In Search of Jesus, Part 3

In my previous post in this series I attempted to interact with Stephen Prothero’s book, American Jesus: How the Son of God Became a National Icon. I never made it to chapter one. Prothero’s Introduction leveled me, so I spent a great deal of time lingering there, trying to process the implications of what I had just read and then disseminate them to you in a coherent way. Whether or not I succeeded is, of course, debatable.

One of the things I wrote in my last post that can’t be attributed to American Jesus was this, “Ironically, where he [Jesus] may be most unnoticed and unknowable is in the church.” Personally, I don’t think Prothero would agree with that statement. In fact, he’d probably find it even less agreeable if he knew that I wrote it while working through the introduction to his book. And while I thought about striking it from the post, I reconsidered and thought I should let the words remain as they are. And so I have. After all, I meant what I wrote. However, I do think it’s important for me to clarify such a seemingly rash generalization. So for the remainder of this post I want to unravel what I was saying, not in an attempt to make it more palatable and less irritating, but in order to substantiate what may otherwise be perceived as a careless assertion.

I think Jesus has been hidden behind centuries of Christological creeds and formulas that may or may not be necessary to understanding who he really is. While the creeds may safeguard Jesus’ identity as the unique Son of God and prevent others from infringing on this revelation, they seem powerless to satisfy our deepest human needs. In fact, they tend to offer us God in the abstract, which, in my opinion, pushes him further away, making him seem distant and therefore less deserving of our attention. When this happens, “God with us” becomes “God beyond us,” in effect negating John’s extraordinary claim that “the Word became flesh and blood, and moved into the neighborhood” (John 1:14, The Message).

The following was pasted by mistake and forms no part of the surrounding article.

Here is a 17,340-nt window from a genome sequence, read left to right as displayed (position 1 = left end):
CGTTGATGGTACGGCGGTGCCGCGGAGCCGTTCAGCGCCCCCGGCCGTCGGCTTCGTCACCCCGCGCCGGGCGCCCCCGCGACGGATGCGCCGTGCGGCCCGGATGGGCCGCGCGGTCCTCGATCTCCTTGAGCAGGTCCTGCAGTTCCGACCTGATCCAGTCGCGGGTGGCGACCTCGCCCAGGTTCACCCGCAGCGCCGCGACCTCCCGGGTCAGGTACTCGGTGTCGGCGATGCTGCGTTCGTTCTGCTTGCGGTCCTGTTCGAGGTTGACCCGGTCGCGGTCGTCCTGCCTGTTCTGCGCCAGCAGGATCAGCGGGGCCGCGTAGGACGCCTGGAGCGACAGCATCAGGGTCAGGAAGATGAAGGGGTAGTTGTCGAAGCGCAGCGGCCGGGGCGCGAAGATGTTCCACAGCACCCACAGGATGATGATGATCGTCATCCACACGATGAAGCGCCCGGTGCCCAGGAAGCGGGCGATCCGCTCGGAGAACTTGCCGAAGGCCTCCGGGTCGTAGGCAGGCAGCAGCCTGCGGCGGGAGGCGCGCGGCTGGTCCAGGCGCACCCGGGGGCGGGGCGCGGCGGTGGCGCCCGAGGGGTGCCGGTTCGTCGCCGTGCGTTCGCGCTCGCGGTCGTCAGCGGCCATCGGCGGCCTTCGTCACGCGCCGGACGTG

Please don’t get me wrong. I am not saying that our dogma should be shelved or shunned; that would be disastrous. But I would argue that it needs to be scrutinized if it’s failing to invite us deeper into the mystery of God in Christ, or if it’s failing to initiate a fundamental reordering of our passions and priorities, what Dallas Willard describes as a “renovation of the heart.” If what we believe is not affecting how we live and love, then perhaps we should begin the painful process of examining our beliefs in light of the revelation of God in Christ, revisiting all that Jesus began to do and to teach prior to his ascension, while also vicariously reliving—not just learning—all that Jesus continued to do and to teach through his Spirit-empowered church. This process of “revisiting and reliving” what the earliest followers of the Way knew to be essential to knowing and loving Jesus will not allow us to reduce the gospel to a simple statement of what we believe that is divorced from the reality of how we live.

What I’m after is a community of Christians that radiates Jesus, making him known and knowable in a way that maintains the integral connection between orthodoxy and orthopraxy.